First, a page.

Regular readers of this website will be confused - normally my mountain
trips are the first week of September and you would have thought after 12
years it would be set in stone. But this year I had to change so opted
for a August week in the Pyrenees.
When I booked this, I was expecting to be travelling during the summer holiday peak so mindful of not wanting to arrive at 10pm, I split my journey with an overnight stop in Bordeaux before reaching my first base for 3 nights t Argeles-Gazhost. It is possible to drive here in a day but is risky with heavy traffic and potential bottle-necks at the Peage (motorway tolls) so I took the prudent approach. As it was other factors have reduced the volume of traffic on the roads. If you have a moral aversion to motorway tolls, then there is no way you can get this far in one day.
It was less than 3 hours from Bordeaux and luckily my room was ready so a quick change and I was off for my first ride taking in two climbs; Cauterets Pont d'Espagne and the more well known (by cycling fans) Hautacam.
The Pont d'Espagne is a beautiful national park that is off-limits to Le Tour; there was a stage finish in Cauterets a couple of year ago but even the mighty ASO cannot get a stage to finish 8km further up. I have been a couple of times before; once as a child on a family holiday and once more recently with Jane. Well it was 12 year ago and I celebrated my 40th birthday with a hike and chairlift ride when visiting the famous waterfall. I believe that the name 'bridge to Spain' arose from it being one route taken by people escaping Nazi occupied France. The protection of the national parks is vital and as much as I follow Le Tour, I am all for some places being out-of-bounds.
Anyway on the cycling; there is a Voie Verte (greenway) to Cauterets but it has a gravel surface so not suitable for the Madone with 23mm tyres so I took the road. It was an great re-introduction to climbing with a gradient not exceeding 6% until a couple of km before Cauterets when the obligatory 10%+ section appeared, followed, as they always are, by a small descent into the town. Originally a thermal spa resort, Cauterets welcomes hikers, cyclists, Via Ferrata-ists and pretty much anyone who enjoys the outdoors. The 8km section above Cauterets was a little harder but the gradients were helped by the views, especially the waterfalls. Or cascades as they call them here.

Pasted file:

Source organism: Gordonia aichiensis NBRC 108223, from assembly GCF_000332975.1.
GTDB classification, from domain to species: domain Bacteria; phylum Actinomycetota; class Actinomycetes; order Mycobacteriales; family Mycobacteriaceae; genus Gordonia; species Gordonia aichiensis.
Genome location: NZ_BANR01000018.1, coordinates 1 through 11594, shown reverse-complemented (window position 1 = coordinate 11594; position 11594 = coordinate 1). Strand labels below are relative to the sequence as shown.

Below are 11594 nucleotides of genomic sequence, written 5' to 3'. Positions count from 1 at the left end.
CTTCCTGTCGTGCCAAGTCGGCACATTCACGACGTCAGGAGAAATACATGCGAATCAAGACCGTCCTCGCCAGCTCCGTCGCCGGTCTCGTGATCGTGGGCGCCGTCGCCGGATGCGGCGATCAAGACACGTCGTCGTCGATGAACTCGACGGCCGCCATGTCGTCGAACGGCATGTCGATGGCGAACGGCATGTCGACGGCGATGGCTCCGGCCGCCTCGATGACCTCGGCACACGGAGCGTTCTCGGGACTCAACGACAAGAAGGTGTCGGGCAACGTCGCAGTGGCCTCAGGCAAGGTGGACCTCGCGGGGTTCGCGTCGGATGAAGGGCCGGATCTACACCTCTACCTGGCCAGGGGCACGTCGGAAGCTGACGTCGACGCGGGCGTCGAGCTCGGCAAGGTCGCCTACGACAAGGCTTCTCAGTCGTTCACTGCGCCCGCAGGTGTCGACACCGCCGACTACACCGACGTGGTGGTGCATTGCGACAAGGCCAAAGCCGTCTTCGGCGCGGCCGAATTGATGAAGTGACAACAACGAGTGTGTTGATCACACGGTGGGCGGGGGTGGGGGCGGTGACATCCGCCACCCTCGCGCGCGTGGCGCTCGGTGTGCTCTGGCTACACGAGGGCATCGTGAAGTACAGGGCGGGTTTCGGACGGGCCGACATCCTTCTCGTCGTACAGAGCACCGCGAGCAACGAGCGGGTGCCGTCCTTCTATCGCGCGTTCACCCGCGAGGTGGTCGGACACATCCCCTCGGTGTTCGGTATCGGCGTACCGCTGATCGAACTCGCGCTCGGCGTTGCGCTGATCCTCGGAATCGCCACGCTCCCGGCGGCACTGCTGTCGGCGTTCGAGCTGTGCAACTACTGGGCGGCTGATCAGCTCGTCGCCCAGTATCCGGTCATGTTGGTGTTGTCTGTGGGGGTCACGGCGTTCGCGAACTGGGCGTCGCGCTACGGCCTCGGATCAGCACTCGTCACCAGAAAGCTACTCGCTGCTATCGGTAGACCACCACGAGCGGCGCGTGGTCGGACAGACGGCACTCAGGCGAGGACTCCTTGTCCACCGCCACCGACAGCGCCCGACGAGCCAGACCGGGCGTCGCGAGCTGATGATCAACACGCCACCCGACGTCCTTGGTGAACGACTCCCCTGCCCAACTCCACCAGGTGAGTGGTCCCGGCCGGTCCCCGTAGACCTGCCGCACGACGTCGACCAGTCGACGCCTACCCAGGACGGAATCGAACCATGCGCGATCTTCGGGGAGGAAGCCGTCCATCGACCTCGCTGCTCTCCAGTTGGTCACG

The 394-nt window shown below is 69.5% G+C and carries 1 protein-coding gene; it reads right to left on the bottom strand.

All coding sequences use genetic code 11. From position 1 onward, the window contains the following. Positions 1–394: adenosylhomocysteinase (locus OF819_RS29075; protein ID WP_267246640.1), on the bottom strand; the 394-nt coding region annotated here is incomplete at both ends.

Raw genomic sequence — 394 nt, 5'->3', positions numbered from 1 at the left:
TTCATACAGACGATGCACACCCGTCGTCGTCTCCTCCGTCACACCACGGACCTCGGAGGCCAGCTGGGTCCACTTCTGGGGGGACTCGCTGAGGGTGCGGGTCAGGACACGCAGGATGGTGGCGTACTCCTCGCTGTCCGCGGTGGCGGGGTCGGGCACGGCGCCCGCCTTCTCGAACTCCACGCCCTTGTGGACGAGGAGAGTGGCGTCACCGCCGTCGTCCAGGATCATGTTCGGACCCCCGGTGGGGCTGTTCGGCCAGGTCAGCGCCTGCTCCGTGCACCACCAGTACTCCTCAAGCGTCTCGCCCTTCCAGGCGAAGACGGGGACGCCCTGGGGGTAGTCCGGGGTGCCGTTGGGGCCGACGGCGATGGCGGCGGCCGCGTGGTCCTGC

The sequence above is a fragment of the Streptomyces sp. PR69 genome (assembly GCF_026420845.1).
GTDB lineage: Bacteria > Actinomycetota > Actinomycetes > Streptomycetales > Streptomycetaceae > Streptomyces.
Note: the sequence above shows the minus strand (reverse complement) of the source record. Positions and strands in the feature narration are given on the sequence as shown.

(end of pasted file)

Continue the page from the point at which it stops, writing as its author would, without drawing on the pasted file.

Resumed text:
Descending back I had a quick lunch stop before heading back to Argeles-Gazhost for the main climb of the day, the Hautacam. I have driven this before and even had a go on the summer toboggan ride at the top but this was my first time on a bike up here. The heat of the afternoon (over 30) was a factor but this was the hardest climb I have ever done. The stats are 13km at 8% but I cant remember much respite but can recall plenty of sections in double digits. The breeze that I rode into earlier in the valley had no affect here; it was like cycling in an oven. Or maybe in a shed without a fan with the doors closed in the summer. But on real 15% gradients, not virtual ones. This is why I have a rule of always carrying 2 water bottles - large ones as well. Anyone attempting this on a single half-litre bidon is an idiot. As the climb starts in a low valley and there are no snow-capped peaks to see, the view wasn't even all that good to start, though it was certainly pretty spectacular at the top.
Just when you thought you'd seen it all, there was a cattle grid on an 8% gradient. The heat must have been getting to me when, as a car passed me just before a stubborn cow was standing in the middle of the road, I shouted "he's not moo-ving mate" and continued to laugh at my own joke. But the Hautacam had the last laugh; I finally reached the car park where Le Tour always finishes only to find out that the tarmac road continues for another 1.2km climbing another 115m, but what could I do. I had to continue to the Col de Tramassal and guess what, the road climbed a little higher to a car park. So I did that as well. Hats off to the 5 people who have won tour stages here, it is absolutely brutal. At least with only one road up, I don't have to do it again! The descent was pretty good though and I was soon back at Argeles-Gazhost already looking forward to Day 2
Map (new window)
|Profile (as ever from gpsvisualizer.com)|
|The Cascade du Cerisey above Cauterets|
|The entrance to the National Park|
|Apparently you are allowed to drive up here|
|The old Lourdes to Pierrefitte-Nastalas railway line is now a cycle route|
|Approaching the summit of Hautacam, the views across the valley|
|The Col de Tramassel was not quite the top, see the car park in the background|